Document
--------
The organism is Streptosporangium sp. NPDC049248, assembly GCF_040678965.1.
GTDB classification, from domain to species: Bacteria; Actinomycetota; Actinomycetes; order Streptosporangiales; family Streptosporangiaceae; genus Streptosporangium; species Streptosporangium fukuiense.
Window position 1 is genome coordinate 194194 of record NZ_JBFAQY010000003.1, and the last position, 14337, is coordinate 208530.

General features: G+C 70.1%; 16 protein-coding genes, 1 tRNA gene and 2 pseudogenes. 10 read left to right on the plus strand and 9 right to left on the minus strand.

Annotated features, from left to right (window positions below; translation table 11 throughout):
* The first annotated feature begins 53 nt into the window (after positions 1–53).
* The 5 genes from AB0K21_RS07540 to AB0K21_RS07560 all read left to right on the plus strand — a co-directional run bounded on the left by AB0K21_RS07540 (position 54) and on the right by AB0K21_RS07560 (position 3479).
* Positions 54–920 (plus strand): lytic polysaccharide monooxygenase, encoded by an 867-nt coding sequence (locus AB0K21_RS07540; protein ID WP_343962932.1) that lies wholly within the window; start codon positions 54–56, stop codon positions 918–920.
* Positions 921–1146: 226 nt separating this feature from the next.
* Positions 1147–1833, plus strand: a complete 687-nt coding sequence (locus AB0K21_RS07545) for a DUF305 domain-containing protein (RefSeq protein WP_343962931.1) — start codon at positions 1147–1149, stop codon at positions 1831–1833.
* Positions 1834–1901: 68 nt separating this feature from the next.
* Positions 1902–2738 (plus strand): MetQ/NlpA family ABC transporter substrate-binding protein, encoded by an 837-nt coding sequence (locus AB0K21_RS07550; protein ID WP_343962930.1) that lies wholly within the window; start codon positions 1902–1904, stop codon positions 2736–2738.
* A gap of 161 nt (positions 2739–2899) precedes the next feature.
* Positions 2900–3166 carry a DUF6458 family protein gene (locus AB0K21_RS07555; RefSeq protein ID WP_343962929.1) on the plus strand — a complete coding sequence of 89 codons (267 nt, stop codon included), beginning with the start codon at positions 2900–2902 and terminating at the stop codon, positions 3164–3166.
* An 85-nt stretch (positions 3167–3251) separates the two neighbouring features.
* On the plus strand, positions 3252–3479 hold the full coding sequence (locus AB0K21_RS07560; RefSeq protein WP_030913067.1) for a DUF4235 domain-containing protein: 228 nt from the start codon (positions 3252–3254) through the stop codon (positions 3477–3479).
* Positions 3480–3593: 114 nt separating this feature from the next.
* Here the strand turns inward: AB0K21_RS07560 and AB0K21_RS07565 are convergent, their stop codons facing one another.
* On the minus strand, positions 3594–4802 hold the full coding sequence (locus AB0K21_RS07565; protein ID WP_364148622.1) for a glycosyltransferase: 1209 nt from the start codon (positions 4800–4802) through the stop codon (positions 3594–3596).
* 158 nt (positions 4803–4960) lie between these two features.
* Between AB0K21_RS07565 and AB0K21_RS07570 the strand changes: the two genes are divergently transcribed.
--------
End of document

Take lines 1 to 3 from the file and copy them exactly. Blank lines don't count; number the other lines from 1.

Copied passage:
The organism is Streptosporangium sp. NPDC049248, assembly GCF_040678965.1.
GTDB classification, from domain to species: Bacteria; Actinomycetota; Actinomycetes; order Streptosporangiales; family Streptosporangiaceae; genus Streptosporangium; species Streptosporangium fukuiense.
Window position 1 is genome coordinate 194194 of record NZ_JBFAQY010000003.1, and the last position, 14337, is coordinate 208530.